The University of Cambridge have published a profile of Shankar Balasubramanian and his collaborator, David Klenerman, who discovered a revolutionary sequencing technology.
Shankar is the Plenary speaker at the Genetics Society event “DNA: Past, Present and Future”, to be held 29th June 2023. The event will mark the 70th anniversary of the discovery of the DNA double helix and will feature presentations by The Society’s 2023 award winners.
We would be thrilled if you could join us at the event, which will be held at the Sanger building in the Department of Biochemistry, Cambridge. Stay tuned for more details of the event.
We’re proud to announce the award winners for 2023- congratulations!
JBS Haldane Lecture 2023 – Dr Adam Rutherford, University College London, London
Genetics Society Medal 2023 – Professor Douglas Higgs, University of Oxford, Oxford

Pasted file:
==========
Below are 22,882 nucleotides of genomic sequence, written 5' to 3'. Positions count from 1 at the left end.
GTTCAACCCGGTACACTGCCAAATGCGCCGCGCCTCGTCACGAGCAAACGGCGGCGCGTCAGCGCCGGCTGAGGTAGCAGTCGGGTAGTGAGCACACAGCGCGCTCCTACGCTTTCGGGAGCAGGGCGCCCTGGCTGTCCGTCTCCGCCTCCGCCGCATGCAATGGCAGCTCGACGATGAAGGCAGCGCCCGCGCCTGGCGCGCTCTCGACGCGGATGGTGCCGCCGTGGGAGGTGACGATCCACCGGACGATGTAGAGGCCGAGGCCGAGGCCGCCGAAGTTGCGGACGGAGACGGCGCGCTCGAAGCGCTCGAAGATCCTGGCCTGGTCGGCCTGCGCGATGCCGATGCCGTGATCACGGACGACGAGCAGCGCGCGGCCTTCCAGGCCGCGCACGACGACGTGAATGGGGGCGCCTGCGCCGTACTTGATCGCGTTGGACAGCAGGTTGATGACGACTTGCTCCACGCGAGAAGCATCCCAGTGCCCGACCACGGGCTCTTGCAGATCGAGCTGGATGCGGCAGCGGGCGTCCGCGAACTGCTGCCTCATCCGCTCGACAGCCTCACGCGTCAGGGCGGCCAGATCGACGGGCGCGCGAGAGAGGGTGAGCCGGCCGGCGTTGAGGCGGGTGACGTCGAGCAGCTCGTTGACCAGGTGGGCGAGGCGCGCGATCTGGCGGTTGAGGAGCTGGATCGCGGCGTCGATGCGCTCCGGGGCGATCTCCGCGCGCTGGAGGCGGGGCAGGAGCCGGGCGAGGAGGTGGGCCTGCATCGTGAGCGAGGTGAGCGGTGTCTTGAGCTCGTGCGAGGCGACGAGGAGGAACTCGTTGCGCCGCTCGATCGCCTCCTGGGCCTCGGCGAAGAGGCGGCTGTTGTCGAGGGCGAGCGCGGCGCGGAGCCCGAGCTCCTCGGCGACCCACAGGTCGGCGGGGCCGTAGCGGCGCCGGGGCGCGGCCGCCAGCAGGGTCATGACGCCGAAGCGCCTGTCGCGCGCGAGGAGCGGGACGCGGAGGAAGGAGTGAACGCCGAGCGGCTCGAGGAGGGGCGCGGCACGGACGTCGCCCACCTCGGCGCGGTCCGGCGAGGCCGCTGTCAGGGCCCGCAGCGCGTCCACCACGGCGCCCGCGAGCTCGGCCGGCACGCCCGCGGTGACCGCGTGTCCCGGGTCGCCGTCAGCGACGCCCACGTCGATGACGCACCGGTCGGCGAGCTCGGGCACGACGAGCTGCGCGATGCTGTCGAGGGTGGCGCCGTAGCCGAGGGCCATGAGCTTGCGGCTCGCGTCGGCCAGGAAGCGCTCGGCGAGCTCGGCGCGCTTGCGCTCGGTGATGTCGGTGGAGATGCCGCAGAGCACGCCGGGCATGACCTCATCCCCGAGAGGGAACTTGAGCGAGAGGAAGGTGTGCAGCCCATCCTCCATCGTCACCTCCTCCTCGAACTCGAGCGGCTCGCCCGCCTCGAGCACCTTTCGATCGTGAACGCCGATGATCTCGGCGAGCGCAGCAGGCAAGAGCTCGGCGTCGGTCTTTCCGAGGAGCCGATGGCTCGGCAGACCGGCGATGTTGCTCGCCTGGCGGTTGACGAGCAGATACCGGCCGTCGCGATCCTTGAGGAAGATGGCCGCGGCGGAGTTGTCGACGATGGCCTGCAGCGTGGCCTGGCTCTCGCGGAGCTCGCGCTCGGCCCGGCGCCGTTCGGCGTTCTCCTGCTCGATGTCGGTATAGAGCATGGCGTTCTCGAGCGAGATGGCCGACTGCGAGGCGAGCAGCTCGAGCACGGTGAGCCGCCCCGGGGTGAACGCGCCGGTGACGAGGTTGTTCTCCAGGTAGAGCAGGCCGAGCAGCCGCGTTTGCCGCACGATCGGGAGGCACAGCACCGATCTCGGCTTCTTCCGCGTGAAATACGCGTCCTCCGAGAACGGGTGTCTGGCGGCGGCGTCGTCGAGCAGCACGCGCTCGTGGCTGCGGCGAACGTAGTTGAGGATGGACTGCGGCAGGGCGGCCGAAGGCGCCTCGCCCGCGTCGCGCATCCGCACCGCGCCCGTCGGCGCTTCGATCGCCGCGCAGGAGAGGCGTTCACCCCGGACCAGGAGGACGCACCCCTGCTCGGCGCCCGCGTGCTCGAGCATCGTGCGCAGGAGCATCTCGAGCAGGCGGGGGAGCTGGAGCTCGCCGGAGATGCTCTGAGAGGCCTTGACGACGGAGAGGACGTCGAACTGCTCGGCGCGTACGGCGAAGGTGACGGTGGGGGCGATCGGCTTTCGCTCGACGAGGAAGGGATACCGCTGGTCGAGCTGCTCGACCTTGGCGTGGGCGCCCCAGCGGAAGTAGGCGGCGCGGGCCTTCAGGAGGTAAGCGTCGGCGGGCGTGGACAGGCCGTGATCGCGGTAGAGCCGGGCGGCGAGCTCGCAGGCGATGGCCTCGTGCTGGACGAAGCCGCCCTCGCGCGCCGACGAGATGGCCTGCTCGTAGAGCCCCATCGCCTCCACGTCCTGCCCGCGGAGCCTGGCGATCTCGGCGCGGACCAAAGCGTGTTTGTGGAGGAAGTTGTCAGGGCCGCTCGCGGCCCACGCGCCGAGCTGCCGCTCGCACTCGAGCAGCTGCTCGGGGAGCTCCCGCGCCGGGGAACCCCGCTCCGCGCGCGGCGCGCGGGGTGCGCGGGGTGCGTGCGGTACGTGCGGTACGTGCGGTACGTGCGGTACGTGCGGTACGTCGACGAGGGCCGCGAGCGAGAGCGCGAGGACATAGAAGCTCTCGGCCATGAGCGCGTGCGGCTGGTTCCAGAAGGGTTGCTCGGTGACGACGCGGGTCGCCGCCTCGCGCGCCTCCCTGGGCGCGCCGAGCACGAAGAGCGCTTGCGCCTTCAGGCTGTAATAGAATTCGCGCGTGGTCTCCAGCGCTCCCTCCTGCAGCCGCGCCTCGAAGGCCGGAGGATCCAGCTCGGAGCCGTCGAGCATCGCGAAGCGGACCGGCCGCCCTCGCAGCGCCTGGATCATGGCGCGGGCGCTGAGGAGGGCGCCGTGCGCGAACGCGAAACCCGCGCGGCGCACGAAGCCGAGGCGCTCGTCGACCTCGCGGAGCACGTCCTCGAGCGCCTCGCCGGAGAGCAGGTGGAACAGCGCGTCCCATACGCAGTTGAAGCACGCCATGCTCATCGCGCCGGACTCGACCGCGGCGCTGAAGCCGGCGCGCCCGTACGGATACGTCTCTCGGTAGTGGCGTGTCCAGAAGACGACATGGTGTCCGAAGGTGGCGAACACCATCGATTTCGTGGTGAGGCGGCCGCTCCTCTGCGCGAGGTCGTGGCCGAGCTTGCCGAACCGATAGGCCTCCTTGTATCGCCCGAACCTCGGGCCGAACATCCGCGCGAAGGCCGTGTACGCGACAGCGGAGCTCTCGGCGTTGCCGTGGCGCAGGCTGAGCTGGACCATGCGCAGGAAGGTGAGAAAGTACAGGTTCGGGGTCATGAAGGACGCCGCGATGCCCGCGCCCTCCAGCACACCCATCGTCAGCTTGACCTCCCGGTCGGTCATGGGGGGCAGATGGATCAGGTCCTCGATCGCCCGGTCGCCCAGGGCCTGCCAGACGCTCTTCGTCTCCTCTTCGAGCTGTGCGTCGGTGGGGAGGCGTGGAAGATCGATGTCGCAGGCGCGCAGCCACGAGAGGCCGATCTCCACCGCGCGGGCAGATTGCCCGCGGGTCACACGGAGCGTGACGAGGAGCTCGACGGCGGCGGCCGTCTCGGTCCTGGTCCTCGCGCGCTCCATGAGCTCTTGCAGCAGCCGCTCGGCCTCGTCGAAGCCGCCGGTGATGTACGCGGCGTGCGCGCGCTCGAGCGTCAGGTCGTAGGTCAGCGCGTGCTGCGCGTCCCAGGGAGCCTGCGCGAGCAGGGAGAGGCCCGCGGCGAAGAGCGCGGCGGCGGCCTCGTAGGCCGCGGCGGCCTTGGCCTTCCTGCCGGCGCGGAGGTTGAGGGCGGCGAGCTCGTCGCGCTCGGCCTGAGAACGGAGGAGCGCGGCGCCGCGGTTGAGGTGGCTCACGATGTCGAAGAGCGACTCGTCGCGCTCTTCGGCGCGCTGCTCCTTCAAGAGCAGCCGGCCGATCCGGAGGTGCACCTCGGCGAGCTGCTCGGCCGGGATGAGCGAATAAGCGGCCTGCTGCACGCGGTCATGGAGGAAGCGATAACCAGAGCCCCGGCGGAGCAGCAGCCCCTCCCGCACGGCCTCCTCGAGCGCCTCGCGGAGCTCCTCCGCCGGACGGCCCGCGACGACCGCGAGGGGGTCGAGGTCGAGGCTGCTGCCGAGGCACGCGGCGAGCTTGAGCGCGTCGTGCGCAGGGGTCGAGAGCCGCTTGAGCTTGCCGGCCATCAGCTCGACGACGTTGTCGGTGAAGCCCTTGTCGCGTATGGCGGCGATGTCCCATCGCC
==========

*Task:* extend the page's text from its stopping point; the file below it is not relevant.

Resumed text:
Mary Lyon Medal 2023 – Professor Cecilia Lindgren, University of Oxford, Oxford
Balfour Lecture 2023 – Dr Lucy van Dorp, University College London, London
Bruce Cattanach Prize – Dr Louisa Zolkiewski, University of Oxford
Sir Kenneth Mather Memorial Prize – Sam Mitchell, University of Edinburgh
Image: Frank Hailer.
Irene Miguel-Aliaga is Professor of Genetics and Physiology at Imperial College London, and MRC Investigator at the MRC London Institute of Medical Sciences.
Irene has an interest in the crosstalk between organs – in particular, how and why the intestine communicates with other organs, such as the brain. Her lab was one of the first to tackle the study of the brain-gut axis using the powerful genetics of Drosophila: work that they have now extended to mouse and human models.
Irene and her team discovered that the brain-gut axes of males and females are very different, and that these intestinal sex differences impact food intake, gamete production and tumour susceptibility. They have also investigated how the intestine senses nutrients, revealing unexpected
roles for metal sensing in the regulation of feeding and growth.